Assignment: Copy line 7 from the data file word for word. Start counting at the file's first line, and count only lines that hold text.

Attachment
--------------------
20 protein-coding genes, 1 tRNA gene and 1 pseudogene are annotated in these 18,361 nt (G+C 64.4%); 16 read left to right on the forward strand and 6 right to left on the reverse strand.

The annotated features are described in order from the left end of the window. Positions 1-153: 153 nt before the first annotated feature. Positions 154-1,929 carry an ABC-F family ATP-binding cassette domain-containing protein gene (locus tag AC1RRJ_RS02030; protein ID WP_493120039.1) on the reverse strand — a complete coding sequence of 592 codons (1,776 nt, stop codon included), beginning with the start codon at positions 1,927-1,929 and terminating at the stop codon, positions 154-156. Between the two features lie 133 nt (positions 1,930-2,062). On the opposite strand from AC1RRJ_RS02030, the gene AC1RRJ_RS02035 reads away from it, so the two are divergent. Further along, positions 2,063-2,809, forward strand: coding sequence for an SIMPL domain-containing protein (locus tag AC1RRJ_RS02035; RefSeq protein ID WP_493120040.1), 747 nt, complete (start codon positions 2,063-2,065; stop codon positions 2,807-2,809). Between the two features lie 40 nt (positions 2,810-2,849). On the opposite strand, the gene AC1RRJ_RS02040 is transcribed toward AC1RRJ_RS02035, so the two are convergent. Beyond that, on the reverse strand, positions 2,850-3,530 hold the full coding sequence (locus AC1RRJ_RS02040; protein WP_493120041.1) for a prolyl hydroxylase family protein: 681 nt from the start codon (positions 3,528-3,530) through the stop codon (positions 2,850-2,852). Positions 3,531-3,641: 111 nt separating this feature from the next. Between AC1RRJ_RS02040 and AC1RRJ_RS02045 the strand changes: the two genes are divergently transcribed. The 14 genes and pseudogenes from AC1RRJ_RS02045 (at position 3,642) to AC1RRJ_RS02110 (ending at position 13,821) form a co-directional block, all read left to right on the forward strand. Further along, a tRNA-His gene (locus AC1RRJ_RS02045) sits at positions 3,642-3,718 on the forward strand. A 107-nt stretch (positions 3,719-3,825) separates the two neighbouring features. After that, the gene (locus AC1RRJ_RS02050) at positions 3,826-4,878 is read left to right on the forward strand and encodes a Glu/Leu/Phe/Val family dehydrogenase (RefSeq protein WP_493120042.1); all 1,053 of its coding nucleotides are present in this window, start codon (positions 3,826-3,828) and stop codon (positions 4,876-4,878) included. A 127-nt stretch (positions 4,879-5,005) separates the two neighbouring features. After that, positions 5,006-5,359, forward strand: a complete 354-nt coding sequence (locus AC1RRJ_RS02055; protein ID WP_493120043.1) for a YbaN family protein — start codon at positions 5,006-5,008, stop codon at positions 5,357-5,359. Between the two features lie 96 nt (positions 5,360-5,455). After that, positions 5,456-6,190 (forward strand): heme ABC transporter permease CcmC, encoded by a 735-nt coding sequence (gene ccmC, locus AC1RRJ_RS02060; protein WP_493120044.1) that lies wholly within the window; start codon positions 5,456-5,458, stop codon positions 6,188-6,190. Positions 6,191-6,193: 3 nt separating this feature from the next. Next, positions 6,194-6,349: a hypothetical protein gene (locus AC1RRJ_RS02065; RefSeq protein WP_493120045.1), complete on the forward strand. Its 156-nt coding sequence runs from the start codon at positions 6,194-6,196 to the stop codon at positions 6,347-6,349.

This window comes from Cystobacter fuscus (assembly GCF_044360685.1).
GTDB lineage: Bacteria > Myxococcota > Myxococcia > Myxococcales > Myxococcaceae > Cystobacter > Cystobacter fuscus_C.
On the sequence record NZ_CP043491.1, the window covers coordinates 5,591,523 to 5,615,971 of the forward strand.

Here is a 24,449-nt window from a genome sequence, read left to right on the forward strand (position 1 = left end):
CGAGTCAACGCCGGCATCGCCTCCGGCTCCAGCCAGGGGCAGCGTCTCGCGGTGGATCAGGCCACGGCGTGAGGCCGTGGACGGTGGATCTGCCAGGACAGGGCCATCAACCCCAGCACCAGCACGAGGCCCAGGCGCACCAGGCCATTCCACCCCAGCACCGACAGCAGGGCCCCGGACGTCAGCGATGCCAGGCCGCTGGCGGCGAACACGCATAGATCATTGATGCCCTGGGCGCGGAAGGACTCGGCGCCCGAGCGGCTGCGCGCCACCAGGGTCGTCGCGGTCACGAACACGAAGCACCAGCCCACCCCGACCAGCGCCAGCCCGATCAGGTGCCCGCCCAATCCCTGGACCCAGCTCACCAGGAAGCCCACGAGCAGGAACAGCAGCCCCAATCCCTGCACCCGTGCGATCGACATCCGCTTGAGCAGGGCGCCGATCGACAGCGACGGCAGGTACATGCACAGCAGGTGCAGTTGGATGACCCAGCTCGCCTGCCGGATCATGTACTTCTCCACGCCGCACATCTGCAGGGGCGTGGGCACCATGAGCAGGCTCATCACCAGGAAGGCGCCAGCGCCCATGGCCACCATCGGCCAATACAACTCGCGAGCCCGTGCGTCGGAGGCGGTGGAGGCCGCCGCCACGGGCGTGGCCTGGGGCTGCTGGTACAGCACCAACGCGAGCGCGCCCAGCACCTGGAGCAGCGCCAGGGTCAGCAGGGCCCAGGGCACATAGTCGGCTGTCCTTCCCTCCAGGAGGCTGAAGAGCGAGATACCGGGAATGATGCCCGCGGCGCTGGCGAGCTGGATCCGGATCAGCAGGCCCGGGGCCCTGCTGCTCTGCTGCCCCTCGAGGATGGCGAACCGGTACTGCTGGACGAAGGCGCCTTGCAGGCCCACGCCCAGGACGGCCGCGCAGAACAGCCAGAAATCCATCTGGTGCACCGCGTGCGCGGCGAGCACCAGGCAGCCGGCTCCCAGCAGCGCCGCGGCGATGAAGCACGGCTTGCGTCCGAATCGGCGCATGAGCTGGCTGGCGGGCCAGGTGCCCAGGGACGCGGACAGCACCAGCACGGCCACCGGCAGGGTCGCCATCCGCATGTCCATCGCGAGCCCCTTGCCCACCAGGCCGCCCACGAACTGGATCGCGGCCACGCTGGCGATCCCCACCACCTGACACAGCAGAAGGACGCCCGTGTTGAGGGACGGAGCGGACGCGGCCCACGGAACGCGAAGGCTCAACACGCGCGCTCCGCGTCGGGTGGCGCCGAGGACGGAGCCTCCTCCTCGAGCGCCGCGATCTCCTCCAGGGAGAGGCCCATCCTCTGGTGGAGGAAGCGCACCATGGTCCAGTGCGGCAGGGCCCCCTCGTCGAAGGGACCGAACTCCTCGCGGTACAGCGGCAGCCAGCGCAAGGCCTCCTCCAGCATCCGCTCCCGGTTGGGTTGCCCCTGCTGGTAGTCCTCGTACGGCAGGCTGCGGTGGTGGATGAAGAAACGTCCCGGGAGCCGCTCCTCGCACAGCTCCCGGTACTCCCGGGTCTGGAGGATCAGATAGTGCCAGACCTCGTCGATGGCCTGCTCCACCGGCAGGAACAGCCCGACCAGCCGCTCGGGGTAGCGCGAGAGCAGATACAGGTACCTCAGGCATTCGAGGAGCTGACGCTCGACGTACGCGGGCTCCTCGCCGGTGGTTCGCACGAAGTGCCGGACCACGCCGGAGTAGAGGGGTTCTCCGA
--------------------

CGAGTCAACGCCGGCATCGCCTCCGGCTCCAGCCAGGGGCAGCGTCTCGCGGTGGATCAGGCCACGGCGTGAGGCCGTGGACGGTGGATCTGCCAGGACAGGGCCATCAACCCCAGCACCAGCACGAGGCCCAGGCGCACCAGGCCATTCCACCCCAGCACCGACAGCAGGGCCCCGGACGTCAGCGATGCCAGGCCGCTGGCGGCGAACACGCATAGATCATTGATGCCCTGGGCGCGGAAGGACTCGGCGCCCGAGCGGCTGCGCGCCACCAGGGTCGTCGCGGTCACGAACACGAAGCACCAGCCCACCCCGACCAGCGCCAGCCCGATCAGGTGCCCGCCCAATCCCTGGACCCAGCTCACCAGGAAGCCCACGAGCAGGAACAGCAGCCCCAATCCCTGCACCCGTGCGATCGACATCCGCTTGAGCAGGGCGCCGATCGACAGCGACGGCAGGTACATGCACAGCAGGTGCAGTTGGATGACCCAGCTCGCCTGCCGGATCATGTACTTCTCCACGCCGCACATCTGCAGGGGCGTGGGCACCATGAGCAGGCTCATCACCAGGAAGGCGCCAGCGCCCATGGCCACCATCGGCCAATACAACTCGCGAGCCCGTGCGTCGGAGGCGGTGGAGGCCGCCGCCACGGGCGTGGCCTGGGGCTGCTGGTACAGCACCAACGCGAGCGCGCCCAGCACCTGGAGCAGCGCCAGGGTCAGCAGGGCCCAGGGCACATAGTCGGCTGTCCTTCCCTCCAGGAGGCTGAAGAGCGAGATACCGGGAATGATGCCCGCGGCGCTGGCGAGCTGGATCCGGATCAGCAGGCCCGGGGCCCTGCTGCTCTGCTGCCCCTCGAGGATGGCGAACCGGTACTGCTGGACGAAGGCGCCTTGCAGGCCCACGCCCAGGACGGCCGCGCAGAACAGCCAGAAATCCATCTGGTGCACCGCGTGCGCGGCGAGCACCAGGCAGCCGGCTCCCAGCAGCGCCGCGGCGATGAAGCACGGCTTGCGTCCGAATCGGCGCATGAGCTGGCTGGCGGGCCAGGTGCCCAGGGACGCGGACAGCACCAGCACGGCCACCGGCAGGGTCGCCATCCGCATGTCCATCGCGAGCCCCTTGCCCACCAGGCCGCCCACGAACTGGATCGCGGCCACGCTGGCGATCCCCACCACCTGACACAGCAGAAGGACGCCCGTGTTGAGGGACGGAGCGGACGCGGCCCACGGAACGCGAAGGCTCAACACGCGCGCTCCGCGTCGGGTGGCGCCGAGGACGGAGCCTCCTCCTCGAGCGCCGCGATCTCCTCCAGGGAGAGGCCCATCCTCTGGTGGAGGAAGCGCACCATGGTCCAGTGCGGCAGGGCCCCCTCGTCGAAGGGACCGAACTCCTCGCGGTACAGCGGCAGCCAGCGCAAGGCCTCCTCCAGCATCCGCTCCCGGTTGGGTTGCCCCTGCTGGTAGTCCTCGTACGGCAGGCTGCGGTGGTGGATGAAGAAACGTCCCGGGAGCCGCTCCTCGCACAGCTCCCGGTACTCCCGGGTCTGGAGGATCAGATAGTGCCAGACCTCGTCGATGGCCTGCTCCACCGGCAGGAACAGCCCGACCAGCCGCTCGGGGTAGCGCGAGAGCAGATACAGGTACCTCAGGCATTCGAGGAGCTGACGCTCGACGTACGCGGGCTCCTCGCCGGTGGTTCGCACGAAGTGCCGGACCACGCCGGAGTAGAGGGGTTCTCCGA